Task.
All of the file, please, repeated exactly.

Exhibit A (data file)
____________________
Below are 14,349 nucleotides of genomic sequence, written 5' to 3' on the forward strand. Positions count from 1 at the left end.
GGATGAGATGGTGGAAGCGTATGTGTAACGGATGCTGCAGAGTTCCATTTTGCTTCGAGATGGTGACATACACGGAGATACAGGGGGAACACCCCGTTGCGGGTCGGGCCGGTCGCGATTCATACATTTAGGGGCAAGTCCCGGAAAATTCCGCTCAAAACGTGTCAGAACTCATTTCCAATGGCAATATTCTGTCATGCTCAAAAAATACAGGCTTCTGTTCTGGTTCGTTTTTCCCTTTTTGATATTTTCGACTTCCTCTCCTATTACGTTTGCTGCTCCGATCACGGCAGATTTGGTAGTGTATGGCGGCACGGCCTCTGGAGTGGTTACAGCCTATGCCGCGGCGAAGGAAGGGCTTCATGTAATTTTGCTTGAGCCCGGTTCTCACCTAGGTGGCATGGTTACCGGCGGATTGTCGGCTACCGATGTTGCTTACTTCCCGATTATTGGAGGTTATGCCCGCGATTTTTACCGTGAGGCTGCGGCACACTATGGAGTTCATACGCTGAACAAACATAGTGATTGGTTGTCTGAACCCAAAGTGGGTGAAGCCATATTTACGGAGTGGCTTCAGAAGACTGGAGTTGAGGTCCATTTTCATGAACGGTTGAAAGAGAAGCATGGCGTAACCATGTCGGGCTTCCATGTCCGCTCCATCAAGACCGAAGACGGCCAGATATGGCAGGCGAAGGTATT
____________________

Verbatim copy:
Below are 14,349 nucleotides of genomic sequence, written 5' to 3' on the forward strand. Positions count from 1 at the left end.
GGATGAGATGGTGGAAGCGTATGTGTAACGGATGCTGCAGAGTTCCATTTTGCTTCGAGATGGTGACATACACGGAGATACAGGGGGAACACCCCGTTGCGGGTCGGGCCGGTCGCGATTCATACATTTAGGGGCAAGTCCCGGAAAATTCCGCTCAAAACGTGTCAGAACTCATTTCCAATGGCAATATTCTGTCATGCTCAAAAAATACAGGCTTCTGTTCTGGTTCGTTTTTCCCTTTTTGATATTTTCGACTTCCTCTCCTATTACGTTTGCTGCTCCGATCACGGCAGATTTGGTAGTGTATGGCGGCACGGCCTCTGGAGTGGTTACAGCCTATGCCGCGGCGAAGGAAGGGCTTCATGTAATTTTGCTTGAGCCCGGTTCTCACCTAGGTGGCATGGTTACCGGCGGATTGTCGGCTACCGATGTTGCTTACTTCCCGATTATTGGAGGTTATGCCCGCGATTTTTACCGTGAGGCTGCGGCACACTATGGAGTTCATACGCTGAACAAACATAGTGATTGGTTGTCTGAACCCAAAGTGGGTGAAGCCATATTTACGGAGTGGCTTCAGAAGACTGGAGTTGAGGTCCATTTTCATGAACGGTTGAAAGAGAAGCATGGCGTAACCATGTCGGGCTTCCATGTCCGCTCCATCAAGACCGAAGACGGCCAGATATGGCAGGCGAAGGTATT